When Veevi Deng first stepped foot inside Old Skool Cafe in 2022, she was stunned. That’s because it wasn’t technically her first experience with the nonprofit supper club. Deng grew up in Visitacion Valley — five minutes from the Bayview, where the restaurant is located — and was expelled from high school in 2008. She was one of the first young people to work with Old Skool founder Teresa Goines and enrolled in the nascent food and life skills nonprofit years before the physical restaurant opened in 2012.
At its core, Old Skool Cafe is about violence prevention and job training for youth ages 16 to 22. So when Deng returned, she was shocked to see the restaurant’s physical space, just a dream when she worked with Goines in the early days. “It’s all red,” Deng says. “And the servers are the same people who created the recipes.”
Organizations including Urban Alchemy and the historic Huckleberry House have worked to provide better opportunities for marginalized communities in San Francisco for decades. There are just a handful, though, providing access to the food industry for historically underserved communities like the Bayview. A decade in, the supper club continues to provide an essential outlet for troubled teens. “From the outside, people think the Bayview is ridden with crime,” Deng says. “But people in the area are so friendly, and our youths’ families in the program find hope at Old Skool.”
Old Skool Cafe founder Teresa Goines worked for many years as a corrections officer and always felt there should be a more creative path for youth. To that end, Old Skool offers four months of on-site training in the service industry through which participants learn everything from julienning onions to running orders. After, graduates can apply for paid positions at the restaurant. Though there are plenty of businesses Goines could have opened, she says she opted for a restaurant as there’s generally a low barrier to entry even for second-chance workers.
The supper club is designed to evoke the 1920s, a Harlem Renaissance vibe. Workers wear red and black fedoras, bowties, and suspenders. Youth moonlight as performers at the supper club, too. Goines says she sees herself as mere support staff, but Deng says she felt Goines played a bigger role than that. Working with Goines and Old Skool she learned — and later taught — swing dancing, brought groceries to elderly people, and raised plants in gardens throughout the city. “We had a lot of trauma,” Deng says. “But Teresa always helped us out.”
The restaurant is also a doorway into the professional dining world for program participants. A program graduate who now works at the restaurant whipped up a West African peanut butter stew for the menu that was “life-changing,” Deng says. But chief of staff Lisa Litsey says it’s not just the food that makes the program work; it’s the entire experience. She says it’s a bad night if customers drop by just to support the program. Guests’ first thoughts should be about the crispy fried chicken, the slick atmosphere, and the top-tier service. “You’re transported to a different era,” Litsey says. “And then you say ‘oh and it was run by youth.’”
Growing up in New York, Eddie Blyden went to school at City College just down the street from where his grandma was born in Harlem. He’s familiar with that neighborhood’s famous jazz scene, so when he decided to volunteer with Old Skool in 2005, he knew recognized something special going on in the Bayview. “It truly is a magical space,” Blyden says. “When people walk in, they’re just wowed.”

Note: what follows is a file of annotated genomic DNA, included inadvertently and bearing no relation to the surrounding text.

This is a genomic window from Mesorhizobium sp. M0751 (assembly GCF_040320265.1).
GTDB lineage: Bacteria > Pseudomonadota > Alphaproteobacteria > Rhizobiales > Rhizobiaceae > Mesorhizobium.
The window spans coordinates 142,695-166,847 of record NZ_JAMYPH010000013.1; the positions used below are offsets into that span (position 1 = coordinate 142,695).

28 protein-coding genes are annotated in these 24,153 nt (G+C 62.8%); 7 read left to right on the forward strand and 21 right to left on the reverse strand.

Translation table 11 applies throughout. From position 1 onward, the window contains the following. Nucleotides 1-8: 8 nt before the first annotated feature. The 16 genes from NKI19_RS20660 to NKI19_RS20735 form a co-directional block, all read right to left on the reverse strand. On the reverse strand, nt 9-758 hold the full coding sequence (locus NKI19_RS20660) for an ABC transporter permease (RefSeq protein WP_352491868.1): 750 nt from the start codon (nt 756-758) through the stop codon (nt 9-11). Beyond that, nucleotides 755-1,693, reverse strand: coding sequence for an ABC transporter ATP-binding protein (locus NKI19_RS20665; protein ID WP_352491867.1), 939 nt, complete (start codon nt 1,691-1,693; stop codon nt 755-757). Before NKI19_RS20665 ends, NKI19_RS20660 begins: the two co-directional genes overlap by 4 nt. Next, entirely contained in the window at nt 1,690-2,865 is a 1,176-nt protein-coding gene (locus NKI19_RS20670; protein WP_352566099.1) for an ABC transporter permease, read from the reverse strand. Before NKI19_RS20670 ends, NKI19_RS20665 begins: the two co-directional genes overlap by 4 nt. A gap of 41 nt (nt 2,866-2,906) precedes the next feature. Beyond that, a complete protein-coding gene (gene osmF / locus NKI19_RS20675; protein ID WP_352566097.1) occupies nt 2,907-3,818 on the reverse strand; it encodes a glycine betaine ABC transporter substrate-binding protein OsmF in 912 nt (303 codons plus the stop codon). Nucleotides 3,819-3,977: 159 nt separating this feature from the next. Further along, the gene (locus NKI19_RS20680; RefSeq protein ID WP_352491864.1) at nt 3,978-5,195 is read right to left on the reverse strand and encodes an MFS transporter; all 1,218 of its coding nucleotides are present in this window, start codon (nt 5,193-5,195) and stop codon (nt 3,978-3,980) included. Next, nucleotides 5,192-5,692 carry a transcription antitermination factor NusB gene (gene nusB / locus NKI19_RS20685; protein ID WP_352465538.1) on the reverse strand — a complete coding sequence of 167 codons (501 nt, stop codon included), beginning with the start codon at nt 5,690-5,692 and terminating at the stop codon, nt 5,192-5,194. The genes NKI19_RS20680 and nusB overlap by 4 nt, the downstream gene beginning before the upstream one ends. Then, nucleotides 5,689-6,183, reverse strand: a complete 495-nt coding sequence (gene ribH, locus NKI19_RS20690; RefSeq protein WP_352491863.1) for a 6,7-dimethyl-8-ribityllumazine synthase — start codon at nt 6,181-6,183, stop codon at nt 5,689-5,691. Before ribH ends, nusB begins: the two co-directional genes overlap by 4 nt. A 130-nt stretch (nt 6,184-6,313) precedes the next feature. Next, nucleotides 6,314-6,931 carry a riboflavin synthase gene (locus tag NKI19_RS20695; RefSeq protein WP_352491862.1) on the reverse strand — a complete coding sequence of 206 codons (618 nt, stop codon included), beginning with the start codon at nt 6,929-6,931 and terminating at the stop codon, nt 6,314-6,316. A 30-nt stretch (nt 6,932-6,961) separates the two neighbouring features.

Now he’s the restaurant’s head chef, coming onboard in July 2022. He says whether it be for a 98-year-old’s birthday or a group of Irish dancers, Old Skool and its youth provide the same stellar food and service. For Black History Month 2023, the restaurant hosted a series of meals in honor of local Black celebrities including Bayview activist Dorris Vincent, Judge Trina Thompson, actor Delroy Lindo, and Mayor London Breed. Custom dishes were whipped up for each guest, by youth ideating alongside Blyden.
The restaurant’s commitment to San Francisco’s Black citizens isn’t lost on a neighborhood as community-centric as the Bayview, which has been historically troubled by systemic racism. In “Counterpoints: A Bay Area Atlas of Displacement & Resistance,” Bayview community activist Raymond Tompkins found Bayview residents died 14 years earlier than residents in Russian Hill, which has a lower percentage of Black residents than the Bayview. Tompkins blames that gap on the pollution in the Bayview-Hunter’s Point area. It’s because of this complex history that residents on San Francisco’s east side rely on organizations like Old Skool to provide their kids can get a chance at something better.
Litsey says when she thinks about the challenges facing San Francisco and the country and is glad Old Skool is continuing what Goines set out to do. The program prioritizes young people from the Bayview and Hunter’s Point areas for participation. But she and Blyden would both love to open more Old Skools throughout San Francisco and the country. That might just happen, too. One current apprentice has family in both the Fillmore and Bayview, and she’d like to open an “international soul food restaurant” someday.
For Deng, life did continue along a much brighter arc after working at Old Skool. She discovered a love of food and ran a blog with her friends for a while. Cuisine and culture have become some of the most important things in her life, and she returned to Old Skool in 2022 as a graphic designer. “I am where I am because of Old Skool,” Deng says.
Old Skool Cafe (1429 Mendell Street, San Francisco) is open Thursday through Saturday from 5 to 9 p.m. with live jazz from 5:30 to 8:30 p.m. Reservations are available online.